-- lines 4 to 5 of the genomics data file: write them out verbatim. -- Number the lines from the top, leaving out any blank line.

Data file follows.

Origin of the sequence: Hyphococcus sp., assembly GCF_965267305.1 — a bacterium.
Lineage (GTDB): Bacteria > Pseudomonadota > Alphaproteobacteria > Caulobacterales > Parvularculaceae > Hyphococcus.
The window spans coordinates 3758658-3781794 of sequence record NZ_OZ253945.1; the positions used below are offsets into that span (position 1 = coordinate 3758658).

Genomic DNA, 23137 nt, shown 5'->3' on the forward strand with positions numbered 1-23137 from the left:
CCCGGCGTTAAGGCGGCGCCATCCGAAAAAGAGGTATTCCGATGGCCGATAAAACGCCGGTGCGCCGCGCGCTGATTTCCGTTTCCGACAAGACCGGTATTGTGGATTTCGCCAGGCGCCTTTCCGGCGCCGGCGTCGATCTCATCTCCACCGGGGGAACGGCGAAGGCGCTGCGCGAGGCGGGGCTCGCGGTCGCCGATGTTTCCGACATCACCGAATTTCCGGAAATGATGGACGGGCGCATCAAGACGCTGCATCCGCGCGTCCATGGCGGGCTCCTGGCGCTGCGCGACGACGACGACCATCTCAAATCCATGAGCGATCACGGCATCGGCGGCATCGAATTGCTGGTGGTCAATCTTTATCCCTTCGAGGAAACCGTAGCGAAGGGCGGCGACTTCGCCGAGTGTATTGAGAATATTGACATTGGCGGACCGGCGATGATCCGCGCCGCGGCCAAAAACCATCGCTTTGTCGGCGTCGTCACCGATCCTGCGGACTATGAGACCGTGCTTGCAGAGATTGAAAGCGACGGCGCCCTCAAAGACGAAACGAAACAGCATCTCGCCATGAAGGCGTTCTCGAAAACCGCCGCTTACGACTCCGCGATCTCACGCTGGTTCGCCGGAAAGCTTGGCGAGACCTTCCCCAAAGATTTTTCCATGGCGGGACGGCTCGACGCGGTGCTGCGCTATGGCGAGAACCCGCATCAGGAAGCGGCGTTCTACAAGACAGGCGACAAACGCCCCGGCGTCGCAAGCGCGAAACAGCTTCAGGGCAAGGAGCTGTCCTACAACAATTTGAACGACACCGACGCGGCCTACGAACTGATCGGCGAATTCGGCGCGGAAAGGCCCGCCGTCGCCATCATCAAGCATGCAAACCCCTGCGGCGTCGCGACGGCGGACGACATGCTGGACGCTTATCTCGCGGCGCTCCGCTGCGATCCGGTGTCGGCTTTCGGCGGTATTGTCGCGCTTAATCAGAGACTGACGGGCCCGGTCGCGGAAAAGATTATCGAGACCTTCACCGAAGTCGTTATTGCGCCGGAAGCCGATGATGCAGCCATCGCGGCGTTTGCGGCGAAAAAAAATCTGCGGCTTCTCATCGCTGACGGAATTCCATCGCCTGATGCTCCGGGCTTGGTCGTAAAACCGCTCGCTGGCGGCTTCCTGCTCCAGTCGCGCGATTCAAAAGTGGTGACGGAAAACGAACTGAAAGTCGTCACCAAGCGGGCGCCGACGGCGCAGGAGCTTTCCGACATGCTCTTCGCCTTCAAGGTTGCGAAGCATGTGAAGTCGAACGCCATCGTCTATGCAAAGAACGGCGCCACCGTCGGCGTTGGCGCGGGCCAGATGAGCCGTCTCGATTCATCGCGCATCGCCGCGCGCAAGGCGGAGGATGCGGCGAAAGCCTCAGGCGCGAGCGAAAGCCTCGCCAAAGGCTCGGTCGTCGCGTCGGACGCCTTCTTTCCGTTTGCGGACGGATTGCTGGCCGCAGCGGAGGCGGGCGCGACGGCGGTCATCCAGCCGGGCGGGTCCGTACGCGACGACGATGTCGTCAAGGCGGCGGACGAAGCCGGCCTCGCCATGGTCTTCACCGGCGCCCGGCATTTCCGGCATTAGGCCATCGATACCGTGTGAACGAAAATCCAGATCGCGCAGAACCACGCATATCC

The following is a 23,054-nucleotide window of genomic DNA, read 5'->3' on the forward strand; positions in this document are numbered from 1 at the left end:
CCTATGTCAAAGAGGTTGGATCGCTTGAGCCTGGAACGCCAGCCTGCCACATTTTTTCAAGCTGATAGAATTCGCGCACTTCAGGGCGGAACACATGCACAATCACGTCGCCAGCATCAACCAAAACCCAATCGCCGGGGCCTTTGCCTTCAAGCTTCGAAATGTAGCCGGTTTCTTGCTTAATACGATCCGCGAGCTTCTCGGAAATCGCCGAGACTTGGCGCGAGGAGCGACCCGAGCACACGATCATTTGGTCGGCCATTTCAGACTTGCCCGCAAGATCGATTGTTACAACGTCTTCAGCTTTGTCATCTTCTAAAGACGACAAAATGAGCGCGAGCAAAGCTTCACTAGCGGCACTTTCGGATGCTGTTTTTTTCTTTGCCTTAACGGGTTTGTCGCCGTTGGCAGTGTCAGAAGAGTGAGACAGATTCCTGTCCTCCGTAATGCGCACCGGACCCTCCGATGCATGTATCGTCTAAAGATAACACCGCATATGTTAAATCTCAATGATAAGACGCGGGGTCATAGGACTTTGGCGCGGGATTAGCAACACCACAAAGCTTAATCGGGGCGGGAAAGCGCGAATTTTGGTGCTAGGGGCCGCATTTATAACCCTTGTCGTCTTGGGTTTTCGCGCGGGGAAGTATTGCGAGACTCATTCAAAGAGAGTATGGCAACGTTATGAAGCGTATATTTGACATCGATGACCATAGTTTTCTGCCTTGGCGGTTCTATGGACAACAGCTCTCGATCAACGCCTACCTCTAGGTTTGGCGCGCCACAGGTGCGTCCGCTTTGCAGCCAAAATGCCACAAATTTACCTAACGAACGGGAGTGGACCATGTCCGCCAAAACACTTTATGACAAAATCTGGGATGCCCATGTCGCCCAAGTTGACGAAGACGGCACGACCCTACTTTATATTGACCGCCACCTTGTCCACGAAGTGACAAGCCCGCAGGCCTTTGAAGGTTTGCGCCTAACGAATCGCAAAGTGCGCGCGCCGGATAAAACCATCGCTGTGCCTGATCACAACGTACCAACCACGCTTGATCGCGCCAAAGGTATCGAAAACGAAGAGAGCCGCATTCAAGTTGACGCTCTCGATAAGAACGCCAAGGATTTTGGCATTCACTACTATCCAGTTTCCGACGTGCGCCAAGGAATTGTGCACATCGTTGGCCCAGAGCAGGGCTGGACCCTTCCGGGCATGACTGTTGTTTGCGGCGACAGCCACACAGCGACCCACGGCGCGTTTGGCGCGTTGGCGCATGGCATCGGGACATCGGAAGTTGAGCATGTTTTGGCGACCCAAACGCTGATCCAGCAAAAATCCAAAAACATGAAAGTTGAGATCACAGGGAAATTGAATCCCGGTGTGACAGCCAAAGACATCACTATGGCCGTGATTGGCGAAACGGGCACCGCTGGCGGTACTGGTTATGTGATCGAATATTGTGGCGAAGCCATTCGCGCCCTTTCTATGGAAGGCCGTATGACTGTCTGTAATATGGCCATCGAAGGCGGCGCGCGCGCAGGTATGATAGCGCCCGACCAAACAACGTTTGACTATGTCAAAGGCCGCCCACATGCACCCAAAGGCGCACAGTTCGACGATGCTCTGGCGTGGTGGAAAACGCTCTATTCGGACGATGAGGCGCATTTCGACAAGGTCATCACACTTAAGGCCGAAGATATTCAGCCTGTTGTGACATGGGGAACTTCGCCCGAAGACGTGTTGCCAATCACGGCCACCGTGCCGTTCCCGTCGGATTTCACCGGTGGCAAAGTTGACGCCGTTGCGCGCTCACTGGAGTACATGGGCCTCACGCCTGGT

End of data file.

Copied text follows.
Genomic DNA, 23137 nt, shown 5'->3' on the forward strand with positions numbered 1-23137 from the left:
CCCGGCGTTAAGGCGGCGCCATCCGAAAAAGAGGTATTCCGATGGCCGATAAAACGCCGGTGCGCCGCGCGCTGATTTCCGTTTCCGACAAGACCGGTATTGTGGATTTCGCCAGGCGCCTTTCCGGCGCCGGCGTCGATCTCATCTCCACCGGGGGAACGGCGAAGGCGCTGCGCGAGGCGGGGCTCGCGGTCGCCGATGTTTCCGACATCACCGAATTTCCGGAAATGATGGACGGGCGCATCAAGACGCTGCATCCGCGCGTCCATGGCGGGCTCCTGGCGCTGCGCGACGACGACGACCATCTCAAATCCATGAGCGATCACGGCATCGGCGGCATCGAATTGCTGGTGGTCAATCTTTATCCCTTCGAGGAAACCGTAGCGAAGGGCGGCGACTTCGCCGAGTGTATTGAGAATATTGACATTGGCGGACCGGCGATGATCCGCGCCGCGGCCAAAAACCATCGCTTTGTCGGCGTCGTCACCGATCCTGCGGACTATGAGACCGTGCTTGCAGAGATTGAAAGCGACGGCGCCCTCAAAGACGAAACGAAACAGCATCTCGCCATGAAGGCGTTCTCGAAAACCGCCGCTTACGACTCCGCGATCTCACGCTGGTTCGCCGGAAAGCTTGGCGAGACCTTCCCCAAAGATTTTTCCATGGCGGGACGGCTCGACGCGGTGCTGCGCTATGGCGAGAACCCGCATCAGGAAGCGGCGTTCTACAAGACAGGCGACAAACGCCCCGGCGTCGCAAGCGCGAAACAGCTTCAGGGCAAGGAGCTGTCCTACAACAATTTGAACGACACCGACGCGGCCTACGAACTGATCGGCGAATTCGGCGCGGAAAGGCCCGCCGTCGCCATCATCAAGCATGCAAACCCCTGCGGCGTCGCGACGGCGGACGACATGCTGGACGCTTATCTCGCGGCGCTCCGCTGCGATCCGGTGTCGGCTTTCGGCGGTATTGTCGCGCTTAATCAGAGACTGACGGGCCCGGTCGCGGAAAAGATTATCGAGACCTTCACCGAAGTCGTTATTGCGCCGGAAGCCGATGATGCAGCCATCGCGGCGTTTGCGGCGAAAAAAAATCTGCGGCTTCTCATCGCTGACGGAATTCCATCGCCTGATGCTCCGGGCTTGGTCGTAAAACCGCTCGCTGGCGGCTTCCTGCTCCAGTCGCGCGATTCAAAAGTGGTGACGGAAAACGAACTGAAAGTCGTCACCAAGCGGGCGCCGACGGCGCAGGAGCTTTCCGACATGCTCTTCGCCTTCAAGGTTGCGAAGCATGTGAAGTCGAACGCCATCGTCTATGCAAAGAACGGCGCCACCGTCGGCGTTGGCGCGGGCCAGATGAGCCGTCTCGATTCATCGCGCATCGCCGCGCGCAAGGCGGAGGATGCGGCGAAAGCCTCAGGCGCGAGCGAAAGCCTCGCCAAAGGCTCGGTCGTCGCGTCGGACGCCTTCTTTCCGTTTGCGGACGGATTGCTGGCCGCAGCGGAGGCGGGCGCGACGGCGGTCATCCAGCCGGGCGGGTCCGTACGCGACGACGATGTCGTCAAGGCGGCGGACGAAGCCGGCCTCGCCATGGTCTTCACCGGCGCCCGGCATTTCCGGCATTAGGCCATCGATACCGTGTGAACGAAAATCCAGATCGCGCAGAACCACGCATATCC